Mustapha Leon (England)
Etymologist, Geologist & Author
About the Author:
The Late Professor Haroon Mustapha Leon, M.A., Ph.D., LL.D., F.S.P.,
accepted Islam in 1882. He was a Fellow and Honorary Member of many
learned societies in Europe and America. He was an able Philologist, and
was at that time contributing a series of articles on the "Etymology of
the Man's Language" to the 'Isle of Man Examiner'. His services to this
important branch of science had frequently been recognised by learned
bodies. He frequently lectured on scientific and literary subjects before
learned and other societies. He occupied the important position of
Secretaire-General of "La Societe Internationale de Philologie, Sciences
et Beaux-Arts" (founded 1875) and was the Editor of "The Philomathe" a
scientific magazine, published from London. Dr. Leon received many
decorations from Sultan Abdul Hamid Khan, the late Shah, and the Emperor
One of the glories of Islam is that it is founded upon reason, and that
it never demands from its followers an abnegation of that important mental
faculty. Unlike certain other faiths, which insist upon their votaries
implicitly accepting certain dogmas without independent inquiry, but simply
on the authority of "The Church", Islam courts inquiry and counsels its
disciples to study, search and investigate prior to acceptation. The Holy
Prophet, of ever-blessed memory, said:
"Allah hath not created anything better than reason, the
benefits which Allah giveth are on its account, and understanding is
begotten of it."
On another occasion he said:
"Verily, I tell you, a man may have performed prayers, fasts,
charity, pilgrimage and all other good works, but he will not be rewarded
but by the manner in which he hath used and applied his reason."
The parable of the 'Talents' narrated by Saiyiddena 'Issa', i.e. Jesus
(on whom be peace) is in strict accordance with Islamic doctrine, as also is
the maxim: 'Prove all things; hold fast to that which is good.' The
similitude of those who follow blindly and who neglect to use the
intelligence which the Divine Giver, of all good, hath bestowed upon them,
is declared in the imperishable pages of Al-Qur'an ( Sura 52: Al-Jumm'a
- 'The Assembly') to be that of 'an ass laden with books.'
The noble and learned Caliph, Hazrat Ali (on whom be peace) said:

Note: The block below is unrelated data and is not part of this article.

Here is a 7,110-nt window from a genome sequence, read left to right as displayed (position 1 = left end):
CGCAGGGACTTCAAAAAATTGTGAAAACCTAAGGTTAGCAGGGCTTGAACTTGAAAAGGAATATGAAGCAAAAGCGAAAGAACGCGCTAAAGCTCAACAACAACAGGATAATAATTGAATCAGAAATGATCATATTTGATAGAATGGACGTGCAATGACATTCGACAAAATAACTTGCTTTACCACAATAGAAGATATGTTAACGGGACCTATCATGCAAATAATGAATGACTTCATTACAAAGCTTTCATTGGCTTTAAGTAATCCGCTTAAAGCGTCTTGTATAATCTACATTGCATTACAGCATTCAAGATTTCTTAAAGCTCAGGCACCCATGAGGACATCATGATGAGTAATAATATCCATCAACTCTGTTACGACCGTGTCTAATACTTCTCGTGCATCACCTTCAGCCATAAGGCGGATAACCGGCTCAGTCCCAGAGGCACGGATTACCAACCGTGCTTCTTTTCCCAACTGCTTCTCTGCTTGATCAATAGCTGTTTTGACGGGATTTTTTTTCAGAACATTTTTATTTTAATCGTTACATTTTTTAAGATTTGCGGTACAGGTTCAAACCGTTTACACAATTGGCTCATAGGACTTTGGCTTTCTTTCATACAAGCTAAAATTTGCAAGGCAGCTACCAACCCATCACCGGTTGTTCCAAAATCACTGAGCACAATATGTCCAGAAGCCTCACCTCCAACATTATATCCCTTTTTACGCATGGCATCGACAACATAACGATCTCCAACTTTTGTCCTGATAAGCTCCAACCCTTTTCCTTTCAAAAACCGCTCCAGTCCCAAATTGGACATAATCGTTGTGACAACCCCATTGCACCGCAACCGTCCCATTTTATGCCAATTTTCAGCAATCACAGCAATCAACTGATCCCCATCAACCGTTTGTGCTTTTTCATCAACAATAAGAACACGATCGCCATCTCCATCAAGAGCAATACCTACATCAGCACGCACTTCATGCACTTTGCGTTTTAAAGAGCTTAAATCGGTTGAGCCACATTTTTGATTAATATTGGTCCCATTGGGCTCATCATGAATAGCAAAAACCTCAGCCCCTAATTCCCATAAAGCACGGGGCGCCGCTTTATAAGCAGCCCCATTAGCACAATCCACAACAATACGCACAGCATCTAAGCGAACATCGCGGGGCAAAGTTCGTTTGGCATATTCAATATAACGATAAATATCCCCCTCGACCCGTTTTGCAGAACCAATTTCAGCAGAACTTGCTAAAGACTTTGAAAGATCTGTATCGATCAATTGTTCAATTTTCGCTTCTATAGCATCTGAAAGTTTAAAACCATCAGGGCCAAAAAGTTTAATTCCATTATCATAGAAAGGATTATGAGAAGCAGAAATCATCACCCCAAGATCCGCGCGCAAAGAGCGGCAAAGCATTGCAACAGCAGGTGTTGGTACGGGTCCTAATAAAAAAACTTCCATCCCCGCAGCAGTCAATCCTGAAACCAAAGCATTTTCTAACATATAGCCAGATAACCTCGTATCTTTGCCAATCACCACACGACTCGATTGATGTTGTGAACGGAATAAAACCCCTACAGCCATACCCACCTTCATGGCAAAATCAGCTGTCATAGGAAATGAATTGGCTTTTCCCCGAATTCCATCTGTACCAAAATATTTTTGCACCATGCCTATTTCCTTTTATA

"The world is darkness; knowledge is light; but knowledge without
truth is a mere shadow."
Muslims believe that Islam is a term synonymous with truth, and that
under the glorious and ever-brilliant sun of Islam, by the light of reason
and knowledge, truth can be obtained but in order to obtain that knowledge,
and thus attain that truth, man must use his reasoning faculties.
A most poignant pronouncement on this question was given by our Holy
Prophet only a few days prior to his decease.
There he lay, the last and greatest of the grand chain of mighty men whom
Allah, in His everlasting mercy and compassion, had sent to the world as
inspired messenger of truth and of righteousness, his saintly head pillowed
upon Hazrat 'Ayesha's loving knee.
The true believers of Medina, old and young, men and women -- nay, even
the children -- had gathered, in loving sympathy there around the mat
whereon lay Mustapha Al-amin, the chosen, the faithful, ar-Rasul-Allah.
Tears glistened in their eyes, and coursed down the cheeks of even the most
grizzled and valiant of the veteran warriors of Islam. Their leader, their
friend, their beloved pastor, and, above all, their Prophet, he who had led
them from the darkness of ignorance and superstition into the radiant
brightness of the truth, had brought them into Islam, the habitation of
peace, was about to pass from them. No wonder, then, that their eyes became
fountain of tears, and their hearts were heavy and oppressed.
In the agony of distress, almost of despair, one exclaimed: "O Prophet of
Allah, thou art ill, thou mayest die, then what is to become of us?"
"You have Al-Qur'an" said Allah's Messenger.
"Oh, yes, Rasul-Allah, but even with that enlightening book and
unerring guide before us, we have had at times to ask from you advice,
counsel, and instruction, and if you are taken from us, O Prophet who is
there to be our guide?" said the companions.
"Do as I did and as I have said," was the reply.
"But, O Prophet, after you have gone fresh circumstances may arise which
could not have arisen during thy blessed lifetime; what are we to do then?
And what are they to do who follow us?"
The Prophet slowly raised his illustrious and saintly head, and with the
lurid light of prophecy and inspiration shining radiantly from his noble
eyes exclaimed: "Allah hath given to every man as a personal monitor, a
conscience and as a guide, his reason; then, use them in
respect of all things and Allah's blessing will ever guide you aright."